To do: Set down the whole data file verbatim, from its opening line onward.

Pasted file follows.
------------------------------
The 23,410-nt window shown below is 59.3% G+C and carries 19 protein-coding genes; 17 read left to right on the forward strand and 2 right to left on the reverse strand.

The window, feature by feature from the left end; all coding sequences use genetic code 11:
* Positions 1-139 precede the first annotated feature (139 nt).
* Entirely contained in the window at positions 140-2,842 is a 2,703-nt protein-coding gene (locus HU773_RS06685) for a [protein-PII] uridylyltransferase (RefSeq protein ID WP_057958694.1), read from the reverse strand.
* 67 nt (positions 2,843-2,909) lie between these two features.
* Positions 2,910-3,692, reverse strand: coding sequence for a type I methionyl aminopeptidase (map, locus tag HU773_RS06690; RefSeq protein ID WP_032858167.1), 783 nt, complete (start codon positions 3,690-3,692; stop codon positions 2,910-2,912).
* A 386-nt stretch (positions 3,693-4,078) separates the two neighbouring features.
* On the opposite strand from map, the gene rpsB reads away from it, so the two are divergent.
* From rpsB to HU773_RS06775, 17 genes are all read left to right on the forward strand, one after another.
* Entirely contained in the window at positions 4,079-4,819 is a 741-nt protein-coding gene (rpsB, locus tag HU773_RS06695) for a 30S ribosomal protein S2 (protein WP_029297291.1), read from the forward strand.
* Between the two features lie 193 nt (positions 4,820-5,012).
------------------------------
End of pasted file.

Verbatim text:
The 23,410-nt window shown below is 59.3% G+C and carries 19 protein-coding genes; 17 read left to right on the forward strand and 2 right to left on the reverse strand.

The window, feature by feature from the left end; all coding sequences use genetic code 11:
* Positions 1-139 precede the first annotated feature (139 nt).
* Entirely contained in the window at positions 140-2,842 is a 2,703-nt protein-coding gene (locus HU773_RS06685) for a [protein-PII] uridylyltransferase (RefSeq protein ID WP_057958694.1), read from the reverse strand.
* 67 nt (positions 2,843-2,909) lie between these two features.
* Positions 2,910-3,692, reverse strand: coding sequence for a type I methionyl aminopeptidase (map, locus tag HU773_RS06690; RefSeq protein ID WP_032858167.1), 783 nt, complete (start codon positions 3,690-3,692; stop codon positions 2,910-2,912).
* A 386-nt stretch (positions 3,693-4,078) separates the two neighbouring features.
* On the opposite strand from map, the gene rpsB reads away from it, so the two are divergent.
* From rpsB to HU773_RS06775, 17 genes are all read left to right on the forward strand, one after another.
* Entirely contained in the window at positions 4,079-4,819 is a 741-nt protein-coding gene (rpsB, locus tag HU773_RS06695) for a 30S ribosomal protein S2 (protein WP_029297291.1), read from the forward strand.
* Between the two features lie 193 nt (positions 4,820-5,012).